20 Money Traps to Avoid in Your 30s


20 money traps to avoid in your 30s

In this section, the National Debt Review Center explains, 20 Money Traps To Avoid In Your 30s.

In mid-adulthood, it’s really a big shift in priorities. Once you have to stop counting the days to your next paycheck and start making some extra cash, it’s time to really start planning your financial future.

It is really easy to avoid this because you have never had to do it in your life because what was it about? Right, you eat, you know, hand in mouth, but not so much hand in mouth now.

There are so many things getting in the way and you may not even notice it. So let’s talk about some of them.

Now that you’ve got a better income, right? Don’t let social obligations dissuade you. There are six money traps that you should absolutely avoid.

Buy a car that is outside of your price range.

“The first time I made money when I started investing, I had a good year. I bring in a lot of money. I think I made eighty-three thousand dollars. I went out straight away and bought a JAG. I mean, come on, I was in Volkswagen. Carlee I bought a JAG man. I am sending the car. It felt so good. I felt so cool

I drive around with it, everyone obviously admires me for my fancy car, and that took about two weeks. And then I found out that nobody really cares. So don’t buy a fancy car to impress people you don’t like or who you don’t know just because you can. People don’t care. You need transportation, but the price varies so much that you need to spend wisely. So new cars can be one of the biggest money pits a person can get stuck in ”- Phil Town

Don’t buy a car that isn’t on your price frenzy if you want to build financial freedom. It’ll just be something that gets in your way. A car fresh from the manufacturer will lose about thirty percent of the value of that car in the first year and a half to the end of three years.

Buy a house that is too expensive for you.

Owning a home that is growing in value is a really good practical expense. But there’s a point where returns go down when you put every penny you have into a bond on a home you can’t really afford. Then you have no more money for emergencies.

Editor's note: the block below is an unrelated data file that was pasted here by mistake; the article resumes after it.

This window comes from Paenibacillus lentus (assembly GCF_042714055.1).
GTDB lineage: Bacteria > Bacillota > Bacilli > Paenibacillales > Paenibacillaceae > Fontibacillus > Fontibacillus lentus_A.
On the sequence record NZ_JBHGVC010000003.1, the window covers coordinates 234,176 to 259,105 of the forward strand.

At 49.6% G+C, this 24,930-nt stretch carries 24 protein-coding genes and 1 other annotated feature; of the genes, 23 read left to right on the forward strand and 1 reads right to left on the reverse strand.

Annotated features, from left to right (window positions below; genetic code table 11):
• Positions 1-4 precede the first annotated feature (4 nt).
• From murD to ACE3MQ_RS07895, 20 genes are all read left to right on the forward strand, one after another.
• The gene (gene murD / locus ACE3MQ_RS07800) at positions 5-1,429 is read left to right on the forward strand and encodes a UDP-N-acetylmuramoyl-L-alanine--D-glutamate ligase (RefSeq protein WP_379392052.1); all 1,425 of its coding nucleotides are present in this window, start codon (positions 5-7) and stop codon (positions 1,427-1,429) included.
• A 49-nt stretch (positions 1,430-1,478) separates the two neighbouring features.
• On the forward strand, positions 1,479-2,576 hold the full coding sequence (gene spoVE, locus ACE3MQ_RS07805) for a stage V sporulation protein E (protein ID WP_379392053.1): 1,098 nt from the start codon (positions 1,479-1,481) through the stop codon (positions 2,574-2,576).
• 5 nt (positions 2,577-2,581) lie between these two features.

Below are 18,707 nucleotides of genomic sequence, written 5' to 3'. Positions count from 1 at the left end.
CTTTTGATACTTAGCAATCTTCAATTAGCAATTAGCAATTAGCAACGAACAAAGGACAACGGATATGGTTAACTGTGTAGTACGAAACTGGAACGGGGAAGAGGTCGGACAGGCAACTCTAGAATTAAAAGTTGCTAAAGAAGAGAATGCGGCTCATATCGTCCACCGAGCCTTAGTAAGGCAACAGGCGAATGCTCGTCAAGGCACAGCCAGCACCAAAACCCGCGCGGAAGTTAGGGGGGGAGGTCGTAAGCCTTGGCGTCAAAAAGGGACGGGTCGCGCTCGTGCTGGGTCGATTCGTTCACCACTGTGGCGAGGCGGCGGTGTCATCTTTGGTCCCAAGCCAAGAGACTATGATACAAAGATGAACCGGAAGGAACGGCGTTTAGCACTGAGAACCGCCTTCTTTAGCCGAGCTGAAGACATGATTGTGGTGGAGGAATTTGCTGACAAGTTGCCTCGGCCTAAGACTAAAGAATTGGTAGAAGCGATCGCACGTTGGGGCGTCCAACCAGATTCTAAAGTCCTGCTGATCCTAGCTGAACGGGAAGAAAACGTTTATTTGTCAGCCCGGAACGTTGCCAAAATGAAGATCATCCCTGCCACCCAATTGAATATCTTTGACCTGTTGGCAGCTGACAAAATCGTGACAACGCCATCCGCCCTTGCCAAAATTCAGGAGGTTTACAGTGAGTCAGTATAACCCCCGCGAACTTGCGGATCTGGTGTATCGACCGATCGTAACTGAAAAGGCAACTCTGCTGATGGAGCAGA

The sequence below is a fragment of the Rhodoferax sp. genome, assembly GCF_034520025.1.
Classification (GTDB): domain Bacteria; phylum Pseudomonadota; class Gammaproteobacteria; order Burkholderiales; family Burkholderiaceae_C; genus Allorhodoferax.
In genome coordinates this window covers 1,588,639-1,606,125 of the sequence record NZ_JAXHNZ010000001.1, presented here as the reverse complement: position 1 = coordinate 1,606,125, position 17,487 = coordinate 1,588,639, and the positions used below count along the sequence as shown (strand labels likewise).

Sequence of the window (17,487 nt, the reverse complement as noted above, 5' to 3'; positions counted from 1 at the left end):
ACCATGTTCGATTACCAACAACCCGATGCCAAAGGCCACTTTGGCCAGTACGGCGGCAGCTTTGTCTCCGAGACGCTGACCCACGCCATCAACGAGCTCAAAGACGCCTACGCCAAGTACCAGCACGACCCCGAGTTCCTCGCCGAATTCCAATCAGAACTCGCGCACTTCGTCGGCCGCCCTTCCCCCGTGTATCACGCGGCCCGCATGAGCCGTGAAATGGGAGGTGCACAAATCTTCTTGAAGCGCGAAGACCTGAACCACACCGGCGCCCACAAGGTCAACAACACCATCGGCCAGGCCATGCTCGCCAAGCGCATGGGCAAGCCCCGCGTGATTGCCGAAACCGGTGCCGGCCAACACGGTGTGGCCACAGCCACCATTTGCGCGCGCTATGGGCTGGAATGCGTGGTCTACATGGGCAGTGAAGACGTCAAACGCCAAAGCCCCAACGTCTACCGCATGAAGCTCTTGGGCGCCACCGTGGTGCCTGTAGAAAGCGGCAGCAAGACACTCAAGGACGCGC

You have run out of money to invest. You ran out of money, period. And the burden on you, your marriage, anything can be brutal. A monthly payment that you can barely manage can weigh heavily on your budget for an average of twenty to thirty years.

Instead, if you can get a home in a good neighborhood for a moderate price that you can handle, keeping an eye on the local market and buying it might be a better idea.

Going out too much.

You would be shocked at the effect the low cost can have.

To have an expensive, significant other.

Even when you are in control of your own money, other people may have a habit of getting in the way of your financial plans in great and powerful ways. Failure to communicate about how you manage your spending habits with your significant other is a major cause of relationship problems for married couples and committed couples.

Avoid credit card debt, debt consolidation, or debt in general.

Your budget is being eaten up with interest payments. It’s a dangerous game. You better not play it. There is an easy way to stop the cycle. Debt counseling and you can see if you qualify for free HERE

Don’t invest.

The earlier you start, the more you can accumulate. So when you start investing and planning financial freedom, it’s all about the balance between paying your expenses, eliminating ongoing debts, and constantly reserving funds to help you achieve your goal of living the life you want .

Always pay yourself first.

Ten percent of your income first and live off the rest of it.

No financial goals.

Don’t educate yourself or be financially savvy.

Running with dear friends.

If you stay in company with free money-giving friends, you will likely be tempted to get caught up in the game of trying to keep up. But this is one of those games, if you win you really lose – at least from a financial perspective.